Oktoberfest began on a Friday, September 29 at 11 am with the Tapping of the Golden Keg. On Sunday afternoon several UW-L students reported that one of their friends was missing. He had last been seen around 2 am Sunday, drinking at downtown bars. Even before the sniffer dogs came out, I’m sure the decision had been made to focus on the riverfront. Since 1997, five young men, last seen drinking and highly intoxicated at downtown bars, have disappeared, only to be pulled, dead, from the Mississippi. After three or four of these deaths, there were murmurs about a serial killer, and police were bashed about not doing enough work to solve these cases. All you need to know is what I’ve already told you. All were college-aged men, drinking and drunk at the time of their disappearance. The body of Luke Homan, 21, was pulled out of the river the first Monday morning of Oktoberfest, becoming number 6. An autopsy showed that he had a blood alcohol level of .32 at the time of his death.
Midweek, the La Crosse Tribune ran an article with the headline “Has Oktoberfest Finally Grown Up?” citing fewer arrests, and lauding the fact that crowds have gotten much less rowdy since the Fest’s early days in the 60s, which were characterized by near-riot conditions. On Friday, Oct 6, one of the front page headlines was “ER Doctor Calls Oktoberfest Drinking ‘Worst in 32 Years.’” The article mentioned the flood of young people who were admitted to both city hospitals, some critically ill due to alcohol poisoning, some who required trach tubes to keep them breathing, a blood alcohol level high of .42, and many students who literally could not identify themselves to ER staff. This happens every weekend in local ER rooms, just not on the scale prompted by Oktoberfest.
This Thursday's Tribune had a story about a young man who was picked up for resisting arrest the night Luke Homan disappeared. He was apprehended on the riverfront walkway, highly intoxicated, and said that he was headed home. Although his address was for a residence south of where he was picked up, he pointed to the river, insisting that’s where his house was.
The city has an Alcohol Oversight Committee, formed in 2004 after an alcohol-related drowning. Shortly before Oktoberfest, there was an article in the paper about how the committee had not been able to accomplish much due to lack of participation. Its last recommendation, from July of this year, was to put up a barrier at the levee. La Crosse is a tourist town, and few people want to see the Mississippi fenced in. The latest proposal is for motion-sensor lights and video cameras to be placed along the river. It’s an expensive proposition, offered late in a tight budget year. The library is a unit of city government, so it’s quite possible that we could be affected by any big-ticket solutions to the prevention of drunk drowning.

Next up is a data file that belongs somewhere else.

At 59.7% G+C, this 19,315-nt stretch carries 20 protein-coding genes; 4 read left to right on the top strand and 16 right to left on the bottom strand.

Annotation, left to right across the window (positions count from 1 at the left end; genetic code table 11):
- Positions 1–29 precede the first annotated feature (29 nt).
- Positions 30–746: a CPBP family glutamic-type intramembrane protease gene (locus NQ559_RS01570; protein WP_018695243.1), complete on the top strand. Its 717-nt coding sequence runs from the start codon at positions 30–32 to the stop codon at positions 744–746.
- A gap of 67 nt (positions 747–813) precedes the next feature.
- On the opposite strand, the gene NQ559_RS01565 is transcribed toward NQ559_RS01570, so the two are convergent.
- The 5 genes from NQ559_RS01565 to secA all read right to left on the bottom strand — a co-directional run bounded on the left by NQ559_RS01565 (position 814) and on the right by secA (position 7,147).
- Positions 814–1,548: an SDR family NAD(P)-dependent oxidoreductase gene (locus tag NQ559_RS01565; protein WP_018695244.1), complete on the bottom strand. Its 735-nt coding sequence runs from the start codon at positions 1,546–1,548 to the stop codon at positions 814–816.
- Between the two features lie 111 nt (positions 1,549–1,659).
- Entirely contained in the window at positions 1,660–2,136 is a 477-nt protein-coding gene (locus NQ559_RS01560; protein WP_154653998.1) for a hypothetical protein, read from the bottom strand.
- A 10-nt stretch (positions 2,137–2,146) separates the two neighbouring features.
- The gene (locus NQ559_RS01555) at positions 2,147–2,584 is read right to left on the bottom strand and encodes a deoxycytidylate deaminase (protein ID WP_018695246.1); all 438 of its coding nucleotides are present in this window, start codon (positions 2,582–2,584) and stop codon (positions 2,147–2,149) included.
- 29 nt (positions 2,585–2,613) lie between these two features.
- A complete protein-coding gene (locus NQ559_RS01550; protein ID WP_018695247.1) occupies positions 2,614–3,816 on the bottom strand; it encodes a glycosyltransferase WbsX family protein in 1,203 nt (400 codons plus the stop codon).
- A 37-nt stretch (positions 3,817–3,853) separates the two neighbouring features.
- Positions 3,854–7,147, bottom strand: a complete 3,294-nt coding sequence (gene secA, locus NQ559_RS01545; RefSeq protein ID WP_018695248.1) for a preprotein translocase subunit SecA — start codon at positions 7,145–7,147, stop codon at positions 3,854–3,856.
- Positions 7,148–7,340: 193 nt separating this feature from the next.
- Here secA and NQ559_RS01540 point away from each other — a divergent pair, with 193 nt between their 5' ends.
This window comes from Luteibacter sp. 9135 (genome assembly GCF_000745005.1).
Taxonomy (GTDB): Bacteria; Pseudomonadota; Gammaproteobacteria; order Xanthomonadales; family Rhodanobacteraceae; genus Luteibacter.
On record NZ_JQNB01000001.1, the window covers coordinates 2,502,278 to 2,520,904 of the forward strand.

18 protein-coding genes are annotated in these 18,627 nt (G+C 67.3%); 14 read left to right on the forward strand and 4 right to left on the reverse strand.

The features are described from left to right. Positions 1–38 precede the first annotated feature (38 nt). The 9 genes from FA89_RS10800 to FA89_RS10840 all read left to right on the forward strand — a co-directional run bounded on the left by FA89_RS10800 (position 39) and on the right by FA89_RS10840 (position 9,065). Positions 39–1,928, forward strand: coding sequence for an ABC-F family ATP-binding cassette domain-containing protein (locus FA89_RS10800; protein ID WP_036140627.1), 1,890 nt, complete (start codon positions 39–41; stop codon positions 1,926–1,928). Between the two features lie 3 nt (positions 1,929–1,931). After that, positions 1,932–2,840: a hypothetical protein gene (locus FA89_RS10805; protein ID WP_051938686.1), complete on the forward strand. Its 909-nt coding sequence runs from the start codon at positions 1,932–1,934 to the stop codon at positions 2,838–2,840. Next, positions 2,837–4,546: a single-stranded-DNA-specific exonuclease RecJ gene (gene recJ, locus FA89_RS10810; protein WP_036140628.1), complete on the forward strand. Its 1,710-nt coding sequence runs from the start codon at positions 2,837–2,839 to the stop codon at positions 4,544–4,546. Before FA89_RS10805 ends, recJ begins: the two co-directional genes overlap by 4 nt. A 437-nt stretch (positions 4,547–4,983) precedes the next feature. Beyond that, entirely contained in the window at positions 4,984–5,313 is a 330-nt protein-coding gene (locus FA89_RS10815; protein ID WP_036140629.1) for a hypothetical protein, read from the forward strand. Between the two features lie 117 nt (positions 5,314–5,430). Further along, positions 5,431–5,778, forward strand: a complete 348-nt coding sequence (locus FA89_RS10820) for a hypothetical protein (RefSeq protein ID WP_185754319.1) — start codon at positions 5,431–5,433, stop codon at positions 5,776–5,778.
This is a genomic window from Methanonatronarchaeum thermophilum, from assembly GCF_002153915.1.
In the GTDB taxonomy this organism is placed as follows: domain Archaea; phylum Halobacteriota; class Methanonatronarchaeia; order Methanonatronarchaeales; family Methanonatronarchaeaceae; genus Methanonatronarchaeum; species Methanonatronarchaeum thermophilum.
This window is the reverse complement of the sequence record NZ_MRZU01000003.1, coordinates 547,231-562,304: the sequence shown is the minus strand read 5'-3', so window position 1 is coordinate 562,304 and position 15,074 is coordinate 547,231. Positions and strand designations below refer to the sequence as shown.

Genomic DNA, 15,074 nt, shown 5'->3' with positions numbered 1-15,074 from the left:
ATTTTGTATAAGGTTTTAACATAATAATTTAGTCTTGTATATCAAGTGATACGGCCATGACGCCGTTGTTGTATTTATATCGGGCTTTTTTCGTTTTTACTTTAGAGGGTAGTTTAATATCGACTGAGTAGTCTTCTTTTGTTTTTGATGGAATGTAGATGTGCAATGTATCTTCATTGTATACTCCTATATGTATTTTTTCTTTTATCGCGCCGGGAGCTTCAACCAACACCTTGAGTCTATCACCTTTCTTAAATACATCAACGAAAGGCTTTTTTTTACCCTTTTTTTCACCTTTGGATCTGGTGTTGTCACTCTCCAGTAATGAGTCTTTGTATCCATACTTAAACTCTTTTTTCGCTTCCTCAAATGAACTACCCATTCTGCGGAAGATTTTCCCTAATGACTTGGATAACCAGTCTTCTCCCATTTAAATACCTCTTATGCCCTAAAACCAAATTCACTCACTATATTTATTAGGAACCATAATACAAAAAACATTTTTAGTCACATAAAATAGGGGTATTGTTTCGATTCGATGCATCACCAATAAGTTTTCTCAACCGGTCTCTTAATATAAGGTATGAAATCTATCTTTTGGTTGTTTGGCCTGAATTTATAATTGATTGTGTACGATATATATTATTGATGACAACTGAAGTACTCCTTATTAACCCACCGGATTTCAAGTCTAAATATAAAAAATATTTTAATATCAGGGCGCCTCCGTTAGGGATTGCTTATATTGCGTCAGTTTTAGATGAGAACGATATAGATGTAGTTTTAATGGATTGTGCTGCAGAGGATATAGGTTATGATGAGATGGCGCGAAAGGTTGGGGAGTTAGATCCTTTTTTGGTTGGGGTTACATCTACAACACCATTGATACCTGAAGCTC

Do I blame Oktoberfest? No. Oktoberfest is simply an expression of deeply-held cultural tradition. Unfortunately, one component of that culture is binge drinking, which is subversively endorsed through finger-wagging lip service. I’ve been a witness to this myself. I grew up in a neighborhood where most of the adults would run through a case of beer—each—every weekend, then display crocodile tears when their kids came home drunk (okay) or threaten military school when they found a bag of pot tucked inside a sock (not okay). My enthusiasm for participation in Oktoberfest was certainly dampened this year, though, given the recent evaluation I applied to my own cultural and genetic heritage of addiction, juxtaposed against the truly sad ending of Luke Homan. I was not feeling particularly festive that week.
Aside from my personal issues with drinking, I have been very thoughtful about how the library can be an active participant in Oktoberfest next year. My first thought was to provide displays and information about alcohol safety. But, really, how After School Special and utterly useless is that? For us to focus on that one aspect would make us an accomplice to the pervasive notion that Oktoberfest is all about the beer. It’s also about the lederhosen, the dirndls and the oompah music. I’m hoping that next year I can work with our crackerjack Archives staff to dig past the stereotypes and offer at least a glimpse into the rich cultural heritage that remains after the last stein is emptied.
(If you run into me at conference, I’ll still let you buy me a drink. Just one, though.)